Border markings are comparatively inconspicuous, in common with many inter-state borders in the European Union. As both states share a Common Travel Area and are part of the European Single Market, the border is essentially an open one, allowing free passage of people since 1923 and of goods since 1993. There are approximately 270 public roads that cross the border. Following the Brexit vote, the future of the border is uncertain and its status is one of the key points in the UK withdrawal negotiations.
https://en.wikipedia.org/wiki/Republic_of_Ireland%E2%80%93United_Kingdom_border
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Online dsanchez

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Re: Brexit
« Reply #6 on: January 16, 2019, 16:00:04 »
Interesting finding. Since Northern Ireland belongs to the UK and Ireland does not, I thought there was a passport control like when arriving from outside the UK to e.g. Edinburgh or London.
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Online chemicaloverload

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Re: Brexit
« Reply #7 on: January 16, 2019, 16:01:31 »
No David, its free a border, part of an agreement after the troubles
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Offline Ulrich

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Re: Brexit
« Reply #8 on: January 16, 2019, 16:02:08 »
Interesting finding. Since Northern Ireland belongs to the UK and Ireland does not, I thought there was a passport control like when arriving from outside the UK to e.g. Edinburgh or London.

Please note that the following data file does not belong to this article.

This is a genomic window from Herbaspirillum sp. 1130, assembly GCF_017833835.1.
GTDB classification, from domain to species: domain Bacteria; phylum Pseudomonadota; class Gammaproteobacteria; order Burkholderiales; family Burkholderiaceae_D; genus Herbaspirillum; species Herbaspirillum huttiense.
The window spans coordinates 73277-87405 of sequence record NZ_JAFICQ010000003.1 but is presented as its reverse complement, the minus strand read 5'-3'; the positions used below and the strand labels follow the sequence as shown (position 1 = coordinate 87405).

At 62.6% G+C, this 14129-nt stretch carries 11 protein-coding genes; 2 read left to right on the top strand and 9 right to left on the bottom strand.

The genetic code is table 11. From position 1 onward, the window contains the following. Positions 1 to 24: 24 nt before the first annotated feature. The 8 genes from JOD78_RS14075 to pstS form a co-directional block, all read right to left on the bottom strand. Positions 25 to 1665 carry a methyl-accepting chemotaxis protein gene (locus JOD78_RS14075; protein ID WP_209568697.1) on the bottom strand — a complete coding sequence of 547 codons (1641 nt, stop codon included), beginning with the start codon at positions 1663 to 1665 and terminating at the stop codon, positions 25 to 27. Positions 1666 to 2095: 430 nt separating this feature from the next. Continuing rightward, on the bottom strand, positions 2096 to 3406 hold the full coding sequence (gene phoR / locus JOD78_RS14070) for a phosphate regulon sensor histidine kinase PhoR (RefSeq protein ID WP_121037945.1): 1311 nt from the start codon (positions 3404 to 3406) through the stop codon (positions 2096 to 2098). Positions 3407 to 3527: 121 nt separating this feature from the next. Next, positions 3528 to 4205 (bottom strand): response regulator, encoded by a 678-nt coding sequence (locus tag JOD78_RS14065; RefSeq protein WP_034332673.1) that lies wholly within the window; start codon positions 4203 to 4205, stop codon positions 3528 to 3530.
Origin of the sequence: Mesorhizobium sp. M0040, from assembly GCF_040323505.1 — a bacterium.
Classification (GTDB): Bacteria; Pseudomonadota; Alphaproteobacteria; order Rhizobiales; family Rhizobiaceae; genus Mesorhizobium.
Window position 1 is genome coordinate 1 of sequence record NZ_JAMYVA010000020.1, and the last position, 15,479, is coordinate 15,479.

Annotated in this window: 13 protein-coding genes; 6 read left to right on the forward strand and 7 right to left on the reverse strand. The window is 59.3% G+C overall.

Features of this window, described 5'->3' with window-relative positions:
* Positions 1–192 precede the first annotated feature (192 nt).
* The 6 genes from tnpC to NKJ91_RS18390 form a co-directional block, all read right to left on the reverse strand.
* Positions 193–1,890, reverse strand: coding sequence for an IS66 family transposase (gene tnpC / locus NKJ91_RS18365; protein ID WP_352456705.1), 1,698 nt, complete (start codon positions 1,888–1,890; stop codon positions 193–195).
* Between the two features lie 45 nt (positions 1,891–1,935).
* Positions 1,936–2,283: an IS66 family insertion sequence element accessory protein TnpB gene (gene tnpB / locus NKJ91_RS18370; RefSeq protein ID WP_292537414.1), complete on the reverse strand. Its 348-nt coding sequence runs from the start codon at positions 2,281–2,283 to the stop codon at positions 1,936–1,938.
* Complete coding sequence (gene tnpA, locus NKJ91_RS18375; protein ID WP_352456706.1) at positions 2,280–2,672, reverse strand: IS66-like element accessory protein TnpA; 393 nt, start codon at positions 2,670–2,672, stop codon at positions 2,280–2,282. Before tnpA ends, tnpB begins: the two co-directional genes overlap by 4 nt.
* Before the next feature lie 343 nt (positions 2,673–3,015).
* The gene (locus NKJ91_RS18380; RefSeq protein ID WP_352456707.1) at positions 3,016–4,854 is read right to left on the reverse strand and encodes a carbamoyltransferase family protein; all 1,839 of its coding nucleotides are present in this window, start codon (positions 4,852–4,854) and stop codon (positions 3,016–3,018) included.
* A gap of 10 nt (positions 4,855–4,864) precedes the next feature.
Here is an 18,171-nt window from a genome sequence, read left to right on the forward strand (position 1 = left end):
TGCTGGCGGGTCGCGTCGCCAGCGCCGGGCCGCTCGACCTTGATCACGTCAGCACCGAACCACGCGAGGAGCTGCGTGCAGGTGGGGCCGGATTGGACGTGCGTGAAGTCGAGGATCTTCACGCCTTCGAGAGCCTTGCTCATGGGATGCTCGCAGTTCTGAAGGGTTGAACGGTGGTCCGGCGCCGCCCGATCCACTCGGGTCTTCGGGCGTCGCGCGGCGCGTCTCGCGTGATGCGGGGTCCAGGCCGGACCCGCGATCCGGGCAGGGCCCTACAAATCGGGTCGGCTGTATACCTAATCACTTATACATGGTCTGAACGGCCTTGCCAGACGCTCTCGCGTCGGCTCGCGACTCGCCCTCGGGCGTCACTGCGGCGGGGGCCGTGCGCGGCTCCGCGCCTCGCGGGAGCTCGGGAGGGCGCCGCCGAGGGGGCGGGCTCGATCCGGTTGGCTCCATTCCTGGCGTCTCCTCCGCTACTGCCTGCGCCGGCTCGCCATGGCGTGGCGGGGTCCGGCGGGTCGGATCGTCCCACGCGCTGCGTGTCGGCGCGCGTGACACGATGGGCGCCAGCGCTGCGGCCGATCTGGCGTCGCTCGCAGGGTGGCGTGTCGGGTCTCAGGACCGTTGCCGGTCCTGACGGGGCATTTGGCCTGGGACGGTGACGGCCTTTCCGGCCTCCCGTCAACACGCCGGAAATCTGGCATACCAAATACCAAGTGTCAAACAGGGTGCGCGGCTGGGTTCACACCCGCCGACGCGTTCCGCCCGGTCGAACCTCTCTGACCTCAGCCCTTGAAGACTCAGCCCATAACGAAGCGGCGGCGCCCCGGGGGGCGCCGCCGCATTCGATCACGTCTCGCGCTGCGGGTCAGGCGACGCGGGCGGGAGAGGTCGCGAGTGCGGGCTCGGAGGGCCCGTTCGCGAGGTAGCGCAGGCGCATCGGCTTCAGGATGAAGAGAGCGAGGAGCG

Nope, that's exactly the problem with UK (incl. Northern Ireland) leaving the EU and Ireland remaining.
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Online dsanchez

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Re: Brexit
« Reply #9 on: January 16, 2019, 16:02:54 »
No David, its free a border, part of an agreement after the troubles

means I go to Ireland (I need a visa, but it cost nothing) and then jump to Northern Ireland and then I will be in the UK and can move around (England, Scotland) without paying a 200 EUR tourist visa... but I would be in an irregular situation :( :P
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Online chemicaloverload

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Re: Brexit
« Reply #10 on: January 16, 2019, 16:04:56 »